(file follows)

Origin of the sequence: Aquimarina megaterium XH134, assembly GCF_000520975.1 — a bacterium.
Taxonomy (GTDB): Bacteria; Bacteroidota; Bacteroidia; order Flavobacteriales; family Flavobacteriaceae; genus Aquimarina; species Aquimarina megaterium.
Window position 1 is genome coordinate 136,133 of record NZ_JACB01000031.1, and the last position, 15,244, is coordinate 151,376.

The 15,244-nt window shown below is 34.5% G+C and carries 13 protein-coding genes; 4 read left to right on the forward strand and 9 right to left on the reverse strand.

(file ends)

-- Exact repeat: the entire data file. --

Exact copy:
Origin of the sequence: Aquimarina megaterium XH134, assembly GCF_000520975.1 — a bacterium.
Taxonomy (GTDB): Bacteria; Bacteroidota; Bacteroidia; order Flavobacteriales; family Flavobacteriaceae; genus Aquimarina; species Aquimarina megaterium.
Window position 1 is genome coordinate 136,133 of record NZ_JACB01000031.1, and the last position, 15,244, is coordinate 151,376.

The 15,244-nt window shown below is 34.5% G+C and carries 13 protein-coding genes; 4 read left to right on the forward strand and 9 right to left on the reverse strand.